Nature writer shortlisted for prize
A WRITER, poet, and RMIT creative writing senior lecturer who lives in the Chewton Bushlands has been shortlisted for a national writing award.
Dr Bonny Cassidy was shortlisted for The Nature Conservancy’s 2023 Nature Writing Prize for her essay on land enclosure and property rights and comparing the situation in Ireland and Australia following English colonialisation.
About this time last year, Cassidy was doing research into the history of land clearance and enclosure of private property.
She received a grant from Regional Arts Victoria to spend four weeks in a multi-arts residency at Watershed Studios in Galway, Ireland.
The purpose of her stay was to develop a piece of work and consider other ideas and projects it could lead to, including possibly a book.
“I started getting interested in how the history of that happening in Ireland, the English colonisation, kind of created a blueprint for colonial treatment of enclosure and private property in Australia,” said Cassidy.
Cassidy normally resides in a part of a box-ironbark forest, and she said her daily experience of life fit in well with the work she was doing.
“The essay’s kind of about those two things coming together and what it is to live in a colonised Australia, but also in a piece of land that’s in some ways continuous with its pre-colonial ecology,” she said.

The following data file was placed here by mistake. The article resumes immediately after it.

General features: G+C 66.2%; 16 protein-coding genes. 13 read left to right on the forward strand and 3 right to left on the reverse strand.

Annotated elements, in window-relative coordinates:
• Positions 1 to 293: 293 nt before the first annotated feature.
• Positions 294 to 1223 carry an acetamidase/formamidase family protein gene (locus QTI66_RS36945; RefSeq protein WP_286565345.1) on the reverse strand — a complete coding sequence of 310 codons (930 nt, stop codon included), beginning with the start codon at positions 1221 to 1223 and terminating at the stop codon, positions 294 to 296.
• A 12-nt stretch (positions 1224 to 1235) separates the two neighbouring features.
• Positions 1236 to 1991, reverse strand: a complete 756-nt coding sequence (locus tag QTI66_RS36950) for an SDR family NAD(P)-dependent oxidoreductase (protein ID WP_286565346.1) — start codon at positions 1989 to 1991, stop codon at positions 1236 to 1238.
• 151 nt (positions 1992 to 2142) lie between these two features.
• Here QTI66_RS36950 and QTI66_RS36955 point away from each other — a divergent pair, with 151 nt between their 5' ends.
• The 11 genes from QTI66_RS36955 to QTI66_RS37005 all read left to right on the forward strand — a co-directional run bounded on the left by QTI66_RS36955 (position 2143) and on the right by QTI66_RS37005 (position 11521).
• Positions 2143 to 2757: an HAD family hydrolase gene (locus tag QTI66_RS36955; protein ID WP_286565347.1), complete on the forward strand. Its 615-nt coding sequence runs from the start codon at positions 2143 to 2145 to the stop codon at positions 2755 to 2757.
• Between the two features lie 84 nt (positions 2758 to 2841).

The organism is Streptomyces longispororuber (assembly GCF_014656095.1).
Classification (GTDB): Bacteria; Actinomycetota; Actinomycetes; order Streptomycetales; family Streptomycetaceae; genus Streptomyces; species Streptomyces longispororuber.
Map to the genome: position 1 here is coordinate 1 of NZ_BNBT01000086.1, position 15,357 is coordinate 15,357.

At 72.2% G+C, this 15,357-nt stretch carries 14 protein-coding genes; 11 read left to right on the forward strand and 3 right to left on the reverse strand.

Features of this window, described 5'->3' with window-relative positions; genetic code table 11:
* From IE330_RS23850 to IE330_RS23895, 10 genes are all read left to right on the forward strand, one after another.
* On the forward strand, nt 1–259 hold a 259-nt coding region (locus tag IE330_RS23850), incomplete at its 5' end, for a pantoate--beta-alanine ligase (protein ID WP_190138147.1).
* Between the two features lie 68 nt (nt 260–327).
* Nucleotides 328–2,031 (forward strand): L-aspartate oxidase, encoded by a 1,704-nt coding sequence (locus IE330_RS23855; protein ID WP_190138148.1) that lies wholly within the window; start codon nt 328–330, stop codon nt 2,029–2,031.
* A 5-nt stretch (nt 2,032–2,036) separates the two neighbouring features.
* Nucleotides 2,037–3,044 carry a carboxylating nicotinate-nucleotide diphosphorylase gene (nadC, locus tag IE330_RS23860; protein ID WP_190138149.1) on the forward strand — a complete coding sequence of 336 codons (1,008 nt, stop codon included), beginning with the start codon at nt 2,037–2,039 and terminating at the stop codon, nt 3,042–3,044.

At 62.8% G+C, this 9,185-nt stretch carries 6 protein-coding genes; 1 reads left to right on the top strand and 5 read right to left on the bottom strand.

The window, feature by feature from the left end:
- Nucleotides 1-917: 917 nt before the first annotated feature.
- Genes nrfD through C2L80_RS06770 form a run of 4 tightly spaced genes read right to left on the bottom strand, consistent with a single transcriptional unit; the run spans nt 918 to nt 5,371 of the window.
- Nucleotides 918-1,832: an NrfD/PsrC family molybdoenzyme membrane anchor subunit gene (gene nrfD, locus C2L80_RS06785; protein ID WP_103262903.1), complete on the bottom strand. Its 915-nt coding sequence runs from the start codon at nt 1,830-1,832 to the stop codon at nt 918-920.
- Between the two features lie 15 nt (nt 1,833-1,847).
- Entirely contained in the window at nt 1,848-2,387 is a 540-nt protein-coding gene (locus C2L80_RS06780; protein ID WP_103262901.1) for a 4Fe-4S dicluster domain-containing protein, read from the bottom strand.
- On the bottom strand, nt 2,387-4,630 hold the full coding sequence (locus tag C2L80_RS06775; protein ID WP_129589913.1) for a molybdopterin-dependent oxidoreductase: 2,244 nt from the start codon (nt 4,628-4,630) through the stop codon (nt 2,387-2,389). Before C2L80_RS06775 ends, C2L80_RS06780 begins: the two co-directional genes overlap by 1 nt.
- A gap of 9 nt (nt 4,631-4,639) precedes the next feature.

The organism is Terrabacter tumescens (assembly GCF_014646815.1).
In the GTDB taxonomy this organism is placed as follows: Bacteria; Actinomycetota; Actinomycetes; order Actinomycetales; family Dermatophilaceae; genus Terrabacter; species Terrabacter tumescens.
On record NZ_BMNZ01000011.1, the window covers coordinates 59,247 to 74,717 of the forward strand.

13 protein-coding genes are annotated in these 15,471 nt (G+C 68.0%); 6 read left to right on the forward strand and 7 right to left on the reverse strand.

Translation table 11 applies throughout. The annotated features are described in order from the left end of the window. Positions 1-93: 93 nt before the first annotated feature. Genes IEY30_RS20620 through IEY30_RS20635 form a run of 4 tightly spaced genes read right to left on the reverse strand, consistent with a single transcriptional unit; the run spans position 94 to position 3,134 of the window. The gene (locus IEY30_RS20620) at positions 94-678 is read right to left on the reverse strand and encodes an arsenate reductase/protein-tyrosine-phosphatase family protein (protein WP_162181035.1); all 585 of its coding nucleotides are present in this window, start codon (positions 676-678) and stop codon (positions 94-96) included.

“This global history of enclosure of land is something that’s not just imported from Imperial Britain, but it’s also something that was already tested in a colony like Ireland before it was enacted here.”
Cassidy said while Ireland’s colonisation happened about 500 years ago there are parallels with what occurring, and is ongoing, in Australia.
“I became really interested in the idea of trees as being something that has to be got rid of in order for private property and enclosure to take place,” she said.
“That’s a very strong common theme in both Ireland and Australia under British colonisation.
“What happened here is a kid of refinement of a system that has already been used to subdue an indigenous population and to create a certain type of property law.
“It’s interesting to listen to indigenous or Gaelic voices in Ireland now and First Nations voices here in contemporary responses to land rights and the idea of reclaiming culture through land rights and property rights.”
As part of the competition, applicants were asked to submit a 3000 to 5000-word essay on the theme of writing of place.
Judges, Ashley Hay and Cameron Muir, said they were “impressed” by the personal connections to nature the writers demonstrated.
The winner of the prize will be announced in Melbourne next Wednesday.